The Australian Attorney-General's department has backed calls by state and federal law enforcement agencies to pass legislation that would force ISPs to retain user data for a minimum of two years.
In submissions made to the Senate committee investigating a review of the country’s Telecommunications (Interception and Access) Act 1979, Australia's police forces, intelligence agency ASIO and the Australian Crime Commission claim mandatory data retention would allow them to better achieve success in their criminal investigations.
The committee was formed last December following a push from Greens Senator Scott Ludlam to review the “deeply flawed” Act in light of ongoing revelations about international governmental spying. The committee will report back in June.
The committee is studying the issue with reference to a May 2013 report into potential TIA Act reform by the Parliamentary Joint Committee on Intelligence and Security, which examined changes to interception of communications and access data under three key pieces of legislation.
One of the most controversial inclusions in the May 2013 report into TIA Act reform was that of a mandatory data retention scheme, a regime proposed by the former Labor Government.
The Labor proposal was shelved after the parliamentary committee investigating the plan claimed it was unable to make a recommendation due to the Government's failure to provide enough detail on draft legislation.
The Greens at the time called on the Government to "unequivocally reject mandatory telecommunications data retention".
The proposal looks to have been given a breath of new life under the Coalition Government.
State law enforcement agencies want to legislate carriers to retain user data for two years to maximise the success of criminal investigations.
In a submission to the current inquiry, the Northern Territory Police joined calls for the implementation of a mandatory two-year data retention regime for internet service providers.
It recommended ISPs be forced to retain the web-browsing history of customers so law enforcement agencies such as itself can access the data without a warrant.
"The NT Police are supportive of a data retention regime of two years. Such a regime would assist law enforcement agencies in investigating serious crimes. The NT Police are not in favour of excluding browser history," it said in its submission.
Victoria Police similarly backed the introduction of a data retention regime “given the changes in the patterns of community usage of mobile phones”. It more widely called for “urgent holistic reform” of the TIA Act to keep pace with the modern era of telecommunications.
Victoria Police recommended carriers be required to retain subscriber information; numbers of parties involved in communication; date, time and duration of communication; IP addresses and URLs; and location-based data.
Colleagues in West Australia’s police force also “fully support” a mandatory data retention regime, as such a regime would “provide consistency across all telecommunication providers when accessing stored data to assist during investigation of serious offences,” it said in its submission.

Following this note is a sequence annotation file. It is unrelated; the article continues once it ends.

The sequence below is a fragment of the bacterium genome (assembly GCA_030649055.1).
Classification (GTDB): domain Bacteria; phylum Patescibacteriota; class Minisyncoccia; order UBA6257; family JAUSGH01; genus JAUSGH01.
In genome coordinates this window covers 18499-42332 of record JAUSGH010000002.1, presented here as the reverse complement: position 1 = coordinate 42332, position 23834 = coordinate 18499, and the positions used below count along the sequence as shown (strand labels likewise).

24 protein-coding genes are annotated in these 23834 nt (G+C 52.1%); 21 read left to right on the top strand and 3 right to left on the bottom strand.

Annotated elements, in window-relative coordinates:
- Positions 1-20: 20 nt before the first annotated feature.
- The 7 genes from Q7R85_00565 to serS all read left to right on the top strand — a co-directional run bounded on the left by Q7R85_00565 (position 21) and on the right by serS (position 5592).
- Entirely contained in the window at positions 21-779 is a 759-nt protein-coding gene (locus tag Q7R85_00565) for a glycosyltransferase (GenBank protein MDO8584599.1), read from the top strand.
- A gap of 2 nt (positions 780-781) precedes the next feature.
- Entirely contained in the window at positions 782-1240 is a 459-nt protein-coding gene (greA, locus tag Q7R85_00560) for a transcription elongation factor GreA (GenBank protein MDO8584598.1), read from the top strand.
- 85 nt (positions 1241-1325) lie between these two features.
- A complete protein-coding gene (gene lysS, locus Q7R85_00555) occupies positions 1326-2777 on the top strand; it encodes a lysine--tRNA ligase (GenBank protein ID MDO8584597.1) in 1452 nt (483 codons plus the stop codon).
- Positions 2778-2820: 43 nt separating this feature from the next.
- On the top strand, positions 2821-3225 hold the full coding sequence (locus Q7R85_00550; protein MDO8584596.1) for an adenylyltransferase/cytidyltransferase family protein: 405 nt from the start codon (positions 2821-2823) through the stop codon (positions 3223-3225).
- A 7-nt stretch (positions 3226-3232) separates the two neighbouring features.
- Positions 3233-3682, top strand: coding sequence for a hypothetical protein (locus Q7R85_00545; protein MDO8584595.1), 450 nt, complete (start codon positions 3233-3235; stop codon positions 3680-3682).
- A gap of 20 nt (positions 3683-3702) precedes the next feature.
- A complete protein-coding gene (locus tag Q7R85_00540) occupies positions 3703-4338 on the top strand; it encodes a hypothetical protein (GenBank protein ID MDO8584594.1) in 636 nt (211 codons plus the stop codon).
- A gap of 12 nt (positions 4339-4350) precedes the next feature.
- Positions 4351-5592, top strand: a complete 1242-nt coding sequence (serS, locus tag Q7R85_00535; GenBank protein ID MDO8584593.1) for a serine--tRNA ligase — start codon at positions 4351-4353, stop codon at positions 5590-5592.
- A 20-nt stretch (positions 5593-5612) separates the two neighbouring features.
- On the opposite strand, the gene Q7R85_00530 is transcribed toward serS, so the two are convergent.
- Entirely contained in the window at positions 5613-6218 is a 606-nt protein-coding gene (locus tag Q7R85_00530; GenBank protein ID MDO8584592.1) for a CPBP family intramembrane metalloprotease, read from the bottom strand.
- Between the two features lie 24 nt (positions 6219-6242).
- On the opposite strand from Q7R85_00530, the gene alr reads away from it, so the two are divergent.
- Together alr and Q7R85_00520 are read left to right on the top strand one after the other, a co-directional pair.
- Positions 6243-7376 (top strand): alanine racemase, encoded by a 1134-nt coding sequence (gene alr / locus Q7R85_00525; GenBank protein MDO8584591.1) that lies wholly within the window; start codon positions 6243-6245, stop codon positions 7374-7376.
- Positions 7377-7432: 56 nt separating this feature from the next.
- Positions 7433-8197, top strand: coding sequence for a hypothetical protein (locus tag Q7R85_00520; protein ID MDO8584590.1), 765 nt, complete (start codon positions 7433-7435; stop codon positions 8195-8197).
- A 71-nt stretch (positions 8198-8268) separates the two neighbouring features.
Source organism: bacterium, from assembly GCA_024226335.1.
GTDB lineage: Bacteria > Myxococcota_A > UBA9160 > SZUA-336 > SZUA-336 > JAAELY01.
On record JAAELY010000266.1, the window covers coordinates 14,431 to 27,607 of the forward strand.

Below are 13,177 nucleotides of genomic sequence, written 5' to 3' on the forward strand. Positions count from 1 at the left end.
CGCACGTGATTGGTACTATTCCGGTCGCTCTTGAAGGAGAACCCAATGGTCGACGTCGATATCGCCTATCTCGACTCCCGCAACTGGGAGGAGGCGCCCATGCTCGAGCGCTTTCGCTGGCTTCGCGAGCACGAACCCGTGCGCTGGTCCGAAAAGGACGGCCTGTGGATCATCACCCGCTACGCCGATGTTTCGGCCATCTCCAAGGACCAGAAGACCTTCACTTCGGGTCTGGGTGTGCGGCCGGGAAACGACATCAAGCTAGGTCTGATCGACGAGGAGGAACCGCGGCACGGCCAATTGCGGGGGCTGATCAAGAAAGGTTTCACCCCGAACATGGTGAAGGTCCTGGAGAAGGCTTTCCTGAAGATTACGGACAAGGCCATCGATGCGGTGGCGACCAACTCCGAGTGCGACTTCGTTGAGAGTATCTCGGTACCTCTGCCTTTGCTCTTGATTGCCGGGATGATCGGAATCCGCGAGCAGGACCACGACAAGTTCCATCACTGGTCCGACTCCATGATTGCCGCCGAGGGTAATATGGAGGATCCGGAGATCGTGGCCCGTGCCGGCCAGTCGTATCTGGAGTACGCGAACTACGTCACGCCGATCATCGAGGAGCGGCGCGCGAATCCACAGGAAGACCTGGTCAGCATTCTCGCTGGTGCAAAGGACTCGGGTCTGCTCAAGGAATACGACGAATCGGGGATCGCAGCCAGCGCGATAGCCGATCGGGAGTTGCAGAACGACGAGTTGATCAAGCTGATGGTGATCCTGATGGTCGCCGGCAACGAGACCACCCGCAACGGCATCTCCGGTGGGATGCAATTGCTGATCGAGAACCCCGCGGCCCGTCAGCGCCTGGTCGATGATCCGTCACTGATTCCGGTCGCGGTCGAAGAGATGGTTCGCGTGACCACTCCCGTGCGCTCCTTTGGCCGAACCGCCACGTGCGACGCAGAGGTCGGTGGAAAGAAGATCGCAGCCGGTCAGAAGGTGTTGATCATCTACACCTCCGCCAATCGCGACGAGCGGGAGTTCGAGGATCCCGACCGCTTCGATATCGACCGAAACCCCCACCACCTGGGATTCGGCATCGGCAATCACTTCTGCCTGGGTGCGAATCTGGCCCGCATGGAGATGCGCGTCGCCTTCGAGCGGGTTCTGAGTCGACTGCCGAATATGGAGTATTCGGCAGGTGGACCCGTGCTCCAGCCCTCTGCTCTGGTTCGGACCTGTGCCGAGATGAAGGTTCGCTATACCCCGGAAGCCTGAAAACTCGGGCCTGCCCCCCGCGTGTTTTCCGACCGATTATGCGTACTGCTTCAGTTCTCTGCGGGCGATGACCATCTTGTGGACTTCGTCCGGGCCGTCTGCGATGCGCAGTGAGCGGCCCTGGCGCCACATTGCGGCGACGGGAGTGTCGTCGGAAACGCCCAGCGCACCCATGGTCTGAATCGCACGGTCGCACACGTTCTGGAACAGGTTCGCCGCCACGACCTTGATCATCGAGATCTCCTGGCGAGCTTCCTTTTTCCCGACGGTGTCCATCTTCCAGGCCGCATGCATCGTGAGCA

The WA Police suggested a minimum retention period of two years would be appropriate.
“Telecommunications interception and associated data is an often utilised investigative tool, and it is important that a reasonable retention regime is put in place to ensure service providers do not delete their data,” the submission noted.
“Currently, the only retention regime in existence is what the service providers have voluntarily implemented. There is no formal period of compulsory retention, which suggests access to data is unreliable, and may impede serious investigations.”
Two years was also the minimum threshold recommended by the Australian Crime Commission and ASIO for the mandatory retention of data.
The ACC said it was currently being hindered in its investigations of serious and organised crime due to restrictions on its ability to collect and share material obtained under the TIA Act.
“The loss of data due to the absence of a standard mandatory data retention scheme also has a detrimental impact on ACC investigations, in terms of availability of data and certainty as to the period it will be retained,” the ACC stated in its submission.
“These issues will increasingly impact the ability of the ACC to fulfil its functions without reform.”
It recommended such a regime be limited to apply only to metadata and exclude internet browsing data.
ASIO said in some cases it would be beneficial to its operations for data to be stored for longer than two years - specifically in activities involving foreign states operating against Australian interests.
“Foreign states take a long-term, strategic approach to conducting espionage. The approachis slow and considered in order to hide activities. There is often no known or specific incident or starting point with espionage investigations,” ASIO's submission said.
“ASIO must baseline the activities and threat posed by adversaries over an extended period to identify indicators of activity and then review historical data to understand the extent and scope of the activity and harm. We note in the case of the European Union, their directive mandates data retention for up to two years."
While the Attorney-General's Department signalled its support for such a regime, it noted at the time of its submission that it had not yet undertaken necessary consultation with key stakeholders, including the telco sector and privacy advocates, and would seek to do so before advising the Government on the subject.
"The Department agrees ... that a mandatory telecommunications data retention regime would be of significant utility for intelligence, counter-terrorism and law enforcement investigations, that such a regime would raise fundamental privacy issues, and that those issues should be sufficiently addressed before any such regime is progressed."